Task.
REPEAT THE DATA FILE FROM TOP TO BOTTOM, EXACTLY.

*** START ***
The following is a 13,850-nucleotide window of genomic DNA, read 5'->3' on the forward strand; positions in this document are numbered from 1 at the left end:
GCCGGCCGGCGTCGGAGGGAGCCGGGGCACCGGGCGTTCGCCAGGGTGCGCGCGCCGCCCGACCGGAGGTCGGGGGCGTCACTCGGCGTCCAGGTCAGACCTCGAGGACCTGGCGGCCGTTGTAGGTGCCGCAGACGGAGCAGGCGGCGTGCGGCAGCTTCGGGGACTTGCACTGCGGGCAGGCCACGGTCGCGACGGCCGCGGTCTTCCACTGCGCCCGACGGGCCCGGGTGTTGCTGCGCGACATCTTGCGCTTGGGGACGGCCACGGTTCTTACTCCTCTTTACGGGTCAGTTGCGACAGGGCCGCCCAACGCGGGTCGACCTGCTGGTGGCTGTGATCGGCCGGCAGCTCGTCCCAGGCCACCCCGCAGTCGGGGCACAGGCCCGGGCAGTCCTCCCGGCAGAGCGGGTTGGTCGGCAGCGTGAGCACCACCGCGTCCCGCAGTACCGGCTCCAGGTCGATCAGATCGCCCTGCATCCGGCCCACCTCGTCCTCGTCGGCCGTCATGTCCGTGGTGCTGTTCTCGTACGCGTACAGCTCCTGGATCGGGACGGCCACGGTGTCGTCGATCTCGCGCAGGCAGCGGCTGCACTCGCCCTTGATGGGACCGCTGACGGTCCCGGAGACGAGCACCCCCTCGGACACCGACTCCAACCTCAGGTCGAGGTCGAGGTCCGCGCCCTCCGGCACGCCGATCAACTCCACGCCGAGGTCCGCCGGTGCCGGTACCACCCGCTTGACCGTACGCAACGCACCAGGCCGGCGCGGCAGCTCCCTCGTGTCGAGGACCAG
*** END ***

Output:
The following is a 13,850-nucleotide window of genomic DNA, read 5'->3' on the forward strand; positions in this document are numbered from 1 at the left end:
GCCGGCCGGCGTCGGAGGGAGCCGGGGCACCGGGCGTTCGCCAGGGTGCGCGCGCCGCCCGACCGGAGGTCGGGGGCGTCACTCGGCGTCCAGGTCAGACCTCGAGGACCTGGCGGCCGTTGTAGGTGCCGCAGACGGAGCAGGCGGCGTGCGGCAGCTTCGGGGACTTGCACTGCGGGCAGGCCACGGTCGCGACGGCCGCGGTCTTCCACTGCGCCCGACGGGCCCGGGTGTTGCTGCGCGACATCTTGCGCTTGGGGACGGCCACGGTTCTTACTCCTCTTTACGGGTCAGTTGCGACAGGGCCGCCCAACGCGGGTCGACCTGCTGGTGGCTGTGATCGGCCGGCAGCTCGTCCCAGGCCACCCCGCAGTCGGGGCACAGGCCCGGGCAGTCCTCCCGGCAGAGCGGGTTGGTCGGCAGCGTGAGCACCACCGCGTCCCGCAGTACCGGCTCCAGGTCGATCAGATCGCCCTGCATCCGGCCCACCTCGTCCTCGTCGGCCGTCATGTCCGTGGTGCTGTTCTCGTACGCGTACAGCTCCTGGATCGGGACGGCCACGGTGTCGTCGATCTCGCGCAGGCAGCGGCTGCACTCGCCCTTGATGGGACCGCTGACGGTCCCGGAGACGAGCACCCCCTCGGACACCGACTCCAACCTCAGGTCGAGGTCGAGGTCCGCGCCCTCCGGCACGCCGATCAACTCCACGCCGAGGTCCGCCGGTGCCGGTACCACCCGCTTGACCGTACGCAACGCACCAGGCCGGCGCGGCAGCTCCCTCGTGTCGAGGACCAG